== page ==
Kentucky Bat Working Group

Eastern red bat (Lasiurus borealis)


Description: One of Kentucky’s larger bats, sometimes reaching 4¾ inches (120 mm) in length with a wingspan of approximately 13 inches (330 mm).  Both sexes are predominantly orangish to rusty in color, although males tend to be a darker rusty color than the females.  The fur is frosted with white tips, especially on the back and chest.  In contrast, the wing membranes are largely blackish, making for a beautiful pattern to the spread wing.  The ears are relatively short with a blunt tragus, and unlike most other Kentucky bats, the tail membrane is heavily furred.

Range: Widespread across much of North America from southern Canada, south through Central America to northern South America; absent only from the Rocky Mountains and southern Florida.

Kentucky Occurrence Summary: The species occurs commonly across Kentucky; it is most frequently encountered in summer, although substantial numbers likely pass through during migration and some may overwinter.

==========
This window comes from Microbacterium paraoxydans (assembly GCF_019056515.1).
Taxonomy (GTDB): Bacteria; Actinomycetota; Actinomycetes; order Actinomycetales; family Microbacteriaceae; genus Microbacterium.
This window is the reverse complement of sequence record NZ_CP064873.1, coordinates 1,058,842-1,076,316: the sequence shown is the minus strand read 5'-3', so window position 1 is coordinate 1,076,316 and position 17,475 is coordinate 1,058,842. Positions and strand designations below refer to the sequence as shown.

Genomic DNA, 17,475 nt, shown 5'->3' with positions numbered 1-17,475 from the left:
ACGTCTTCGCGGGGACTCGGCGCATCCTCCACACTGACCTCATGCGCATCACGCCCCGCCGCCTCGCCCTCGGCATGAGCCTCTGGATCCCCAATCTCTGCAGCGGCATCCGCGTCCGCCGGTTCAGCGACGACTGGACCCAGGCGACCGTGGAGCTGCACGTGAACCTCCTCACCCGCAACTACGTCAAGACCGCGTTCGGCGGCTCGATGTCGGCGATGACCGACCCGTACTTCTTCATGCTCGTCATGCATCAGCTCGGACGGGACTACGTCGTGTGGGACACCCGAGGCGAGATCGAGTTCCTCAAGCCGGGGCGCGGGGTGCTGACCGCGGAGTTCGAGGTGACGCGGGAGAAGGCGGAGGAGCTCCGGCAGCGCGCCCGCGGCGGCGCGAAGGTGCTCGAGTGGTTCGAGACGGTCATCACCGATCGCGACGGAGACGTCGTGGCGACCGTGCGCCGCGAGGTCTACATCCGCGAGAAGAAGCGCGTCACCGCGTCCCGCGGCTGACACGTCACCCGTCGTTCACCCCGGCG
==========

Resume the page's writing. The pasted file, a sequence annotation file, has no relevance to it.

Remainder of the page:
Distribution in Kentucky:

Habitat and Life History: The eastern red bat inhabits forests, roosting primarily beneath clusters of leaves during spring, summer and fall.  In this position they mimic a dead leaf by hanging by one foot, reducing predation.  Most red bats likely migrate southward in fall, moving far enough to avoid severe winter temperatures; however, warm winter weather often results in the appearance of a few foraging individuals in Kentucky, suggesting that at least some individuals of this hardy species overwinter.  Those that do so likely hibernate in hollow trees, fallen logs, and even the leaf litter of the forest floor.  Red bats are rarely if ever observed in caves, although they may swarm with other bats at cave entrances in fall.  These bats typically roost solitarily, rarely if ever forming small colonies.  They forage on a wide variety of insects including moths, flies, true bugs, beetles, cicadas, and even ground-dwelling crickets that are snapped up from the forest floor.  Females give birth to one to four pups during late May and early June.


Useful links:

Animal Diversity Web - Red Bat

Lasiurus borealis - Red bat

Mammals of Texas - Eastern Red Bat

Red bat, Lasiurus borealis


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